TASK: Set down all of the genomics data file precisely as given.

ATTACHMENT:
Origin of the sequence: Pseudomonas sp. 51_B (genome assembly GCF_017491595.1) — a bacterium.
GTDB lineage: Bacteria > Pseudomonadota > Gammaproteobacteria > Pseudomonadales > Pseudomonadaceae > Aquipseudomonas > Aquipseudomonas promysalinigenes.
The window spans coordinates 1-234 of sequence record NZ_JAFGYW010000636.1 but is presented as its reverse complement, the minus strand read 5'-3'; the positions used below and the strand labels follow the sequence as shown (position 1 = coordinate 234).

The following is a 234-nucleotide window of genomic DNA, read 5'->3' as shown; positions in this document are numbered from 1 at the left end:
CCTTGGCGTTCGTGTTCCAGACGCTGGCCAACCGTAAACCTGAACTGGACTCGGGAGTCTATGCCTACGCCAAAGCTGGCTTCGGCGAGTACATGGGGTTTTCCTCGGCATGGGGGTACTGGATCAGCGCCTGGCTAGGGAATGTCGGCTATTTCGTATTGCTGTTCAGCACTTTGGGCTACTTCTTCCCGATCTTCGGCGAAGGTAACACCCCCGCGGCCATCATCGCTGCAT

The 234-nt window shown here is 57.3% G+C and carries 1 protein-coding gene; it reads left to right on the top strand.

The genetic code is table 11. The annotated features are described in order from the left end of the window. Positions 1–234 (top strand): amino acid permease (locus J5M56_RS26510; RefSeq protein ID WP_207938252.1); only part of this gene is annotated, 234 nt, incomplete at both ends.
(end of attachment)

Origin of the sequence: Pseudomonas sp. 51_B (genome assembly GCF_017491595.1) — a bacterium.
GTDB lineage: Bacteria > Pseudomonadota > Gammaproteobacteria > Pseudomonadales > Pseudomonadaceae > Aquipseudomonas > Aquipseudomonas promysalinigenes.
The window spans coordinates 1-234 of sequence record NZ_JAFGYW010000636.1 but is presented as its reverse complement, the minus strand read 5'-3'; the positions used below and the strand labels follow the sequence as shown (position 1 = coordinate 234).

The following is a 234-nucleotide window of genomic DNA, read 5'->3' as shown; positions in this document are numbered from 1 at the left end:
CCTTGGCGTTCGTGTTCCAGACGCTGGCCAACCGTAAACCTGAACTGGACTCGGGAGTCTATGCCTACGCCAAAGCTGGCTTCGGCGAGTACATGGGGTTTTCCTCGGCATGGGGGTACTGGATCAGCGCCTGGCTAGGGAATGTCGGCTATTTCGTATTGCTGTTCAGCACTTTGGGCTACTTCTTCCCGATCTTCGGCGAAGGTAACACCCCCGCGGCCATCATCGCTGCAT

The 234-nt window shown here is 57.3% G+C and carries 1 protein-coding gene; it reads left to right on the top strand.

The genetic code is table 11. The annotated features are described in order from the left end of the window. Positions 1–234 (top strand): amino acid permease (locus J5M56_RS26510; RefSeq protein ID WP_207938252.1); only part of this gene is annotated, 234 nt, incomplete at both ends.